As a rule, all Belgian companies are required to file annual financial statements. However, practice shows that this obligation is sometimes forgotten, especially by foreign parent companies who are unaware of the filing requirement for their Belgian subsidiaries. Failure to file can have serious consequences, including the striking of the company from the Crossroads Bank for Enterprises or its involuntary winding-up. Recent news alerts warn about a large clean-up operation undertaken by the Brussels courts in order to start winding up inactive companies in the Brussels-Capital Region. While the operation is directed at shell companies used for criminal activities, bona-fide inactive companies might be affected too.
Shell companies and inactive companies
On 12 September 2018, the Belgian newspaper De Tijd1 reported that more than 113,000 companies in Belgium did not file their annual financial statements with the National Bank of Belgium (NBB) in 2017, a higher number than in 2016. This staggering figure includes not only shell and fictitious companies but also dormant companies and subsidiaries of international holding companies whose management may not be aware of the filing requirement.
The use of brass plate companies for criminal purposes
For obvious reasons, shell (or brass plate) companies are ideal vehicles for criminal activities, ranging from VAT fraud to drug trafficking and social security schemes. In addition, purchasing a brass plate company or an inactive company is an easy way to circumvent the incorporation formalities, which require the provision of personal information by the founders and their appearance before a notary as well as capital contributions. Unsurprisingly, the impact of phantom companies on the economy can be disastrous.
In many cases, however, failure to file annual financial statements does not stem from criminal intent, but from oblivion. Sometimes a company is simply inactive, sometimes management forgets about the filing deadline, etc. In our practice, we notice that many of our clients need to be reminded about their filing obligation. In addition, larger companies, for example with a foreign parent and a Belgian subsidiary are often unaware that the Belgian subsidiary is required to file its own or consolidated annual financial statements. Some countries, including the Netherlands, provide for a filing exemption for subsidiaries (the so-called 403 declaration) if the parent company files consolidated financial statements and accepts responsibility for the debts of its subsidiaries. This exemption does not apply to Belgian subsidiaries, which are still required to file their annual financial statements in Belgium.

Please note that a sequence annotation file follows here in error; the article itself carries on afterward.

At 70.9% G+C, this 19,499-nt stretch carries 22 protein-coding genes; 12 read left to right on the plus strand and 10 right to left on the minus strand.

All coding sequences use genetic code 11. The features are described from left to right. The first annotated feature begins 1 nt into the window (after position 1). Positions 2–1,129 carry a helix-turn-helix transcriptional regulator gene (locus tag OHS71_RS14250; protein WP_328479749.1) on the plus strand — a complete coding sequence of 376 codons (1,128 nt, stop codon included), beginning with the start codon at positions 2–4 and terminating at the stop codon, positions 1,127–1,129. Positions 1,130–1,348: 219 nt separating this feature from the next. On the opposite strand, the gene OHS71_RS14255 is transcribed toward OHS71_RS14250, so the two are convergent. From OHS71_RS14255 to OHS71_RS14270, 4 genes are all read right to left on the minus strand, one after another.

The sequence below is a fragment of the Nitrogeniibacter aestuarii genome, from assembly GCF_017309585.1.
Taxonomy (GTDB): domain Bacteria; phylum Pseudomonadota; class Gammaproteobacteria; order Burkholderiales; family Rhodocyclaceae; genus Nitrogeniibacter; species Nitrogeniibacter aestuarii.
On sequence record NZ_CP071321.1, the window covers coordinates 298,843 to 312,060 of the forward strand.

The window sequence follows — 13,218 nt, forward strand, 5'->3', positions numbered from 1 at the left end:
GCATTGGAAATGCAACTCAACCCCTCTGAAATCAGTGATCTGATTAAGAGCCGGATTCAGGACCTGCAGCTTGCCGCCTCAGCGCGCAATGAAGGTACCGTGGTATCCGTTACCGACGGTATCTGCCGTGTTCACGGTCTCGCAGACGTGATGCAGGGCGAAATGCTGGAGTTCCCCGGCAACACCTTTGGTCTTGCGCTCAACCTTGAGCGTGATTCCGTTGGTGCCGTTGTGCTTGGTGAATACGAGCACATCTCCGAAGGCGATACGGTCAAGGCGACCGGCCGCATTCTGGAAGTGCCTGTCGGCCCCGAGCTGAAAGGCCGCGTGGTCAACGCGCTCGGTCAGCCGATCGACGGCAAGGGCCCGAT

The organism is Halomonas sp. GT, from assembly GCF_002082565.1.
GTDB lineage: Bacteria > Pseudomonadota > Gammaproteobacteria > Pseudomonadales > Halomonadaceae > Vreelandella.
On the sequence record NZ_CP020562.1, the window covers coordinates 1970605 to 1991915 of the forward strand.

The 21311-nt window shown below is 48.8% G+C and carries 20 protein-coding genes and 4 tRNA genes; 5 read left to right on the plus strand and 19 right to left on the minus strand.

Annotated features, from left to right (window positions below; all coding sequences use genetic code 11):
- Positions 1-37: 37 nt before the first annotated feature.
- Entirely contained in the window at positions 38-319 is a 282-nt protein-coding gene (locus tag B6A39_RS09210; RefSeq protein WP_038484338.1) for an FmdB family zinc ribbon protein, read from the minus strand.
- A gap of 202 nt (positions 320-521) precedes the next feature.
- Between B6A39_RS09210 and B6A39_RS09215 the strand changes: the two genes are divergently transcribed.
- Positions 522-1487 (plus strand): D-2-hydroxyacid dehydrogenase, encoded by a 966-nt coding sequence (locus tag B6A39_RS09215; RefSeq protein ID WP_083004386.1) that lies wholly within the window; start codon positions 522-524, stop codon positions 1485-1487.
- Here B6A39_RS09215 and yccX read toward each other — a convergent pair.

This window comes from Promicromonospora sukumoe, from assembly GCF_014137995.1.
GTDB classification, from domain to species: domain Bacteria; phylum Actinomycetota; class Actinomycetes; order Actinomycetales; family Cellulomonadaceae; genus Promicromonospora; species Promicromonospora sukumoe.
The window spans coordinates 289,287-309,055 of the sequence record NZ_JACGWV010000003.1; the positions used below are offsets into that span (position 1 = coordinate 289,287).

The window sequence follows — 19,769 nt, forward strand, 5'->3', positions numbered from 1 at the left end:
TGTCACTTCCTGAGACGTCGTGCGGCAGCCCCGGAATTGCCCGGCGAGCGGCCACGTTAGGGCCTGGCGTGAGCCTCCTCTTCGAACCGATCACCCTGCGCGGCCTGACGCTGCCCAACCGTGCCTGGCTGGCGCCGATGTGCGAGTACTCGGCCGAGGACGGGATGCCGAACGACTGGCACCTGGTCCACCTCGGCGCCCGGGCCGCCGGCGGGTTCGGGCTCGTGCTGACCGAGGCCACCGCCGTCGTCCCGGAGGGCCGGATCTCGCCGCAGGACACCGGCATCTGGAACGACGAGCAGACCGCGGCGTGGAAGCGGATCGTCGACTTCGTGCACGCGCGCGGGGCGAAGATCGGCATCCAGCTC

Belgian law provides for the imposition of a number of sanctions on companies that do not file their financial statements. First of all, the NBB imposes fines for late filing, which increase over time. Second, after three years, the company will be struck from the Crossroads Bank for Enterprises. Third, failure to file financial statements can lead to the involuntary winding-up and liquidation of the company. The Brussels courts recently started a major clean-up operation to remove dormant and shell companies from the Brussels-Capital Region, with an emphasis on greater transparency concerning natural persons and legal entities actually residing in Brussels.
While the proactive stance adopted by Brussels authorities against non-compliant companies is good news for the fight against money laundering and other crime, it cannot be excluded that companies acting in good faith will be tarred with the same brush as shell companies. In order to avoid the risk of being wound up, dormant companies are therefore encouraged to make sure that their financial statements are approved by their shareholders within 6 months from the close of the financial year and filed with the NBB within 30 days from shareholder approval. Even if the deadline for filing has elapsed, it is recommended to still file the financial statements, although a late fee will apply.